Short for Worldwide Developer Conference, WWDC is Apple's annual event where it shows off the latest instalments of operating systems for iOS, Mac, Apple TV and Apple Watch. Occasionally, new hardware is also announced and last year saw new iPad Pros, the iMac Pro and HomePod make their debut - although the latter two have only recently gone on sale.
That is often the theme of WWDC - it is an event to preview what will come from Apple later in the year. New versions of iOS give clues as to what the next iPhones will be like, while macOS shows what will come to Apple's Mac computers later in the year.
WWDC kicks off with a two-hour keynote presented by CEO Tim Cook and other Apple executives. Following this, there is a week of workshops and tutorials aimed to educate Apple software developers and help them build better apps.
When is Apple WWDC 2018?
WWDC 2018 runs from June 4 to June 8 and will take place at The McEnery Convention Center in San Jose, California. The event will kick off with a keynote which usually begins at 10am local time on the first day.
How to attend WWDC 2018
Developers wishing to attend WWDC 2018 can register for tickets now until March 22 at 10am PDT. Because WWDC always sells out, those who apply for tickets will be entered into a random selection process. Those chosen to buy tickets will be notified by Apple by 5pm PDT on March 23. Tickets cost $1,599 each.
How to watch WWDC 2018 online
In recent years Apple has broadcast a live video stream of the opening keynote on its events website, and it is very likely to do the same this time around.
What to expect from WWDC 2018
As is the norm for WWDC, software will play a key role in the 2018 event. We expect to see iOS 12, macOS 10.14, watchOS 5, tvOS 12 and new software for Apple's HomePod smart speaker.
Each will likely be given a few minutes of on-stage time, before appearing in more detail later in the year. For example, we expect iOS 12 to be demonstrated quite extensively at WWDC, but to appear again at the launch of the time iPhone around September before launching later in the fall.
It's tricky to know exactly what we will see this far out from WWDC, but early reports suggest Apple will be more focused on improving the stability and security of iOS rather than adding a bunch of a new features and a major redesign. This is no surprise, given the numerous issues endured by iOS 11 since its launch last year. Unusual bugs and gaping security holes have tarnished both the software and Apple's reputation - with iOS 12 the company will be looking to put this right.
Axios claimed in late-January that this reasoning means a major home screen redesign and a refresh of CarPlay are being delayed until 2019 and iOS 13.
Possible additions include the ability to use Animoji during FaceTime conversations between iPhone X users, plus improvements to the Do Not Disturb feature and a focus on ARkit, Apple's augmented reality platform.
Although WWDC will give us a good look at iOS 12 itself, it is unlikely that anything we see at the show will reveal details about the next iPhones, due around September.
Last year's macOS High Sierra was described by Apple as an update to the previous year's Sierra rather than an all-new operating system. This may have set a precedent leading to smaller updates each year, or it could mean that 2018 will see a larger update.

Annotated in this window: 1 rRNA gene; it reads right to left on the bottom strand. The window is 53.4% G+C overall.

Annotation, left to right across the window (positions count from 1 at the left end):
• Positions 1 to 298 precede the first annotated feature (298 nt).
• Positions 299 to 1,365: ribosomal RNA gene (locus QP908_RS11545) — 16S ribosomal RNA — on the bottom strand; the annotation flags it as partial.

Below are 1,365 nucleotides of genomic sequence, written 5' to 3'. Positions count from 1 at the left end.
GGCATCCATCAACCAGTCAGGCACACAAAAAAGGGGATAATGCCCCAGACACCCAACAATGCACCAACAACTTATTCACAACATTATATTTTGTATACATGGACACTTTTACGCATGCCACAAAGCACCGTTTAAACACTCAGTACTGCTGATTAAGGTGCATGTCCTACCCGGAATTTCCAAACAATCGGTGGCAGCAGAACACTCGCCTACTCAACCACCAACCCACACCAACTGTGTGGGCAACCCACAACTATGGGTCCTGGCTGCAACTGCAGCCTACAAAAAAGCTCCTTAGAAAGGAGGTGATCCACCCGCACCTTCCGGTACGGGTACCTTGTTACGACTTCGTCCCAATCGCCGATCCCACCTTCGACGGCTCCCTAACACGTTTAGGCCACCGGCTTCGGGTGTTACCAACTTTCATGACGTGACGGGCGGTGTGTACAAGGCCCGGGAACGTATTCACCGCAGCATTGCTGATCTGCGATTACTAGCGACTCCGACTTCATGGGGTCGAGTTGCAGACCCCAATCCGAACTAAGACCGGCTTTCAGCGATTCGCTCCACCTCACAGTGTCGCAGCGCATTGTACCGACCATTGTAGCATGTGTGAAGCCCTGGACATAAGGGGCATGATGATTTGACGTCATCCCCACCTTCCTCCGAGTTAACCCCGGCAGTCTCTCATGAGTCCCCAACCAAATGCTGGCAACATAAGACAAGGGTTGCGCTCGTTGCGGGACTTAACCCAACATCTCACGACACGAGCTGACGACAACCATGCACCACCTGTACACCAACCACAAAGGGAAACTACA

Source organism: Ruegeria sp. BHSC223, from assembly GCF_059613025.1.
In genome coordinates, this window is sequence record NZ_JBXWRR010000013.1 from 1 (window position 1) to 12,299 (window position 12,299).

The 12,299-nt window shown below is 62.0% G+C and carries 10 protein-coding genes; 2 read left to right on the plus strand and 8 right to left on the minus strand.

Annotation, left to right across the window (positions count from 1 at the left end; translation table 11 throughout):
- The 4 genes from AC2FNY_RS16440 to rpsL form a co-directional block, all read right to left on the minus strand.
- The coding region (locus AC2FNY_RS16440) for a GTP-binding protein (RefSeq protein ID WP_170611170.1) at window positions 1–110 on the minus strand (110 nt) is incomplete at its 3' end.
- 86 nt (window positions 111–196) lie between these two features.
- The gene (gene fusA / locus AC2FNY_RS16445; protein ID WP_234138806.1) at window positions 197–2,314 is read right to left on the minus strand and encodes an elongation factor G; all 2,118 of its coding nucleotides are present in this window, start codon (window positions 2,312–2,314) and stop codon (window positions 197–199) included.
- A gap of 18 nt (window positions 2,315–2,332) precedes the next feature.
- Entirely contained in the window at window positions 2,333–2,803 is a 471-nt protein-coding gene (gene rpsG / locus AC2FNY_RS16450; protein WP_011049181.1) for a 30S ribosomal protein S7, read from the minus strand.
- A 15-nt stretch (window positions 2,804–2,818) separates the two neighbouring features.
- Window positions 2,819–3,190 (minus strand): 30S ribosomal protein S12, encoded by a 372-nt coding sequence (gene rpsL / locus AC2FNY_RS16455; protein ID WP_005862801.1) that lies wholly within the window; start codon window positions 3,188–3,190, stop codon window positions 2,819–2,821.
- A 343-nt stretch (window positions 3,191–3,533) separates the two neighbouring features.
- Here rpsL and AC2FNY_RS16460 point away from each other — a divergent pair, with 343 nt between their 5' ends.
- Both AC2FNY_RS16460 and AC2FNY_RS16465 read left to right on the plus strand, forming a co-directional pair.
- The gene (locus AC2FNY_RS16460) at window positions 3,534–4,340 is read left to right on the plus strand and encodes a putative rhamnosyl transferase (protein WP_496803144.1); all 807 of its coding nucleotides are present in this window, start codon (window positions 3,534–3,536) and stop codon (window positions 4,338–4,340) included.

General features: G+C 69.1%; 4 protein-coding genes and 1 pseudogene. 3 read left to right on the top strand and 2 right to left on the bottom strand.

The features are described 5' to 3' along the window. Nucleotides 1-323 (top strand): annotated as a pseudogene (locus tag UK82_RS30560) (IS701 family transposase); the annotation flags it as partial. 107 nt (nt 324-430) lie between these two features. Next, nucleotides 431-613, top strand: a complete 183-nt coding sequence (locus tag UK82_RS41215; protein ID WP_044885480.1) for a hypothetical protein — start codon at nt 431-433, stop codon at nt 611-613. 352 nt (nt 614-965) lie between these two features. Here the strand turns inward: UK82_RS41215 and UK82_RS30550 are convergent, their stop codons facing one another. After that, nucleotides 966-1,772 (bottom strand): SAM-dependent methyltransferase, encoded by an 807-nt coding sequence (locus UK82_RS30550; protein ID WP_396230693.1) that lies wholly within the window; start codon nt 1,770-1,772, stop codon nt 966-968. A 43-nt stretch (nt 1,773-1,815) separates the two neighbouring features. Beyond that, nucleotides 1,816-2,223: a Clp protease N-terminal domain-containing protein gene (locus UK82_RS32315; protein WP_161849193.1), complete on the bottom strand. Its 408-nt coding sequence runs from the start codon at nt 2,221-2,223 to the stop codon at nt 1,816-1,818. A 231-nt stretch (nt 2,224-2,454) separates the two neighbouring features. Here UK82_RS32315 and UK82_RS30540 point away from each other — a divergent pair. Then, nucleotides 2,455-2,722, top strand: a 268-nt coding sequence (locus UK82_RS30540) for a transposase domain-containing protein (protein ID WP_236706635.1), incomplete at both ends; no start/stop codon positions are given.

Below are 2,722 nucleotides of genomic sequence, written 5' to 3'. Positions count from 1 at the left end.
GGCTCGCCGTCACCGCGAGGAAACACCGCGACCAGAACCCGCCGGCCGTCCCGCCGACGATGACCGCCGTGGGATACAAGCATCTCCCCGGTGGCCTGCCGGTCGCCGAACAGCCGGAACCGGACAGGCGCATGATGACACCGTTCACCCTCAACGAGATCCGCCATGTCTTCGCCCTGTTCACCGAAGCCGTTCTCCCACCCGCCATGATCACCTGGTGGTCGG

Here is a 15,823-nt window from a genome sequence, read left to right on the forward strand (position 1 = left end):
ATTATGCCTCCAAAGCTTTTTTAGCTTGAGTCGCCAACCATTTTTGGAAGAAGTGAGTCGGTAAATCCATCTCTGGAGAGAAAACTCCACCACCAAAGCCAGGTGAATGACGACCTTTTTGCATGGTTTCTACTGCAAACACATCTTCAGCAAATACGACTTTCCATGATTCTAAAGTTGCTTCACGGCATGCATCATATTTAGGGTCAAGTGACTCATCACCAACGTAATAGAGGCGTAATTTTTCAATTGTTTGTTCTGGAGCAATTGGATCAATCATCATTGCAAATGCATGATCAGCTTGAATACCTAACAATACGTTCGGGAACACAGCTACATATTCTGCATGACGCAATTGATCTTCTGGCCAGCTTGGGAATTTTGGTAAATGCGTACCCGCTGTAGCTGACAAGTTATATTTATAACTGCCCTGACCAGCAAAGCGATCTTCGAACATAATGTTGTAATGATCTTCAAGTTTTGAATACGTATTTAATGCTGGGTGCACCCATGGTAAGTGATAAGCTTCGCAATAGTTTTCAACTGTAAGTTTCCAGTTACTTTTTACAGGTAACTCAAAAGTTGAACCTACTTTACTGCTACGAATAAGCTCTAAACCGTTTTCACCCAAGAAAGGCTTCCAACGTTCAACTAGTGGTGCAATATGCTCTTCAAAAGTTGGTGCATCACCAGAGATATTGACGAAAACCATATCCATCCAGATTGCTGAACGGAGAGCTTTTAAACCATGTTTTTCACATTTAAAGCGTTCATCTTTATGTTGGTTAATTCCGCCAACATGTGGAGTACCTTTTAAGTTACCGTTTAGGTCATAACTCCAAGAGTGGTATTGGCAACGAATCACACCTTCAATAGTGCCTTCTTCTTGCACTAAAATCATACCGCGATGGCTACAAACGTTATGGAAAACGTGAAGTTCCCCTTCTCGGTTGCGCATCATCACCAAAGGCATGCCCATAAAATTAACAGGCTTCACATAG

All we have heard from the rumor mill so far is that this year's macOS will introduce cross-platform compatibility which will see iOS apps run on the Mac for the first time - given Apple's stance on the iPad Pro being a laptop replacement, this shouldn't come as a huge surprise.
This article will be updated when more details of macOS become available.
Apple tends to update its Watch operating system more regularly than the hardware, so while a new Watch isn't expected until 2019, its software will get a refresh in the fall. Ahead of that, we expect to see plenty of the new system - likely to be called watchOS 5 - at WWDC this June.
New watch faces are a given and we at GearBrain are personally hoping for more smart home controls on the Watch. For now, however, little is known. We will update this article as soon as we have more information.
A replacement for the ageing MacBook Air could arrive at WWDCApple
New iPads and MacBooks
We said earlier that hardware announcements at WWDC can be hit-and-miss. Some years we are treated to all-new products like the HomePod, but other years there are no hardware launches at all.
That said, we already have a good feeling about this year's WWDC, as reports surfaced earlier this month about Apple preparing to launch a new entry-level MacBook to sit below (or perhaps even replace) the ageing MacBook Air. It is also claimed that the iMac range - aside from the new iMac Pro - will also get a refresh in June.
One more thing...a cheaper HomePod?
Just weeks after the delayed HomePod went on sale, reports from Japan - and translated by MacRumors - claim Apple is preparing to launch a follow-up act to its first smart speaker. Claimed to be priced at between $150 and $200, the cheaper HomePod would be smaller and act as a more direct rival to the Google Home and Amazon Echo.
There's a fair amount of speculation for now, but as the event edges closer we expect more information to leak out. Of course, everything will become crystal-clear when the opening keynote gets underway on June 4.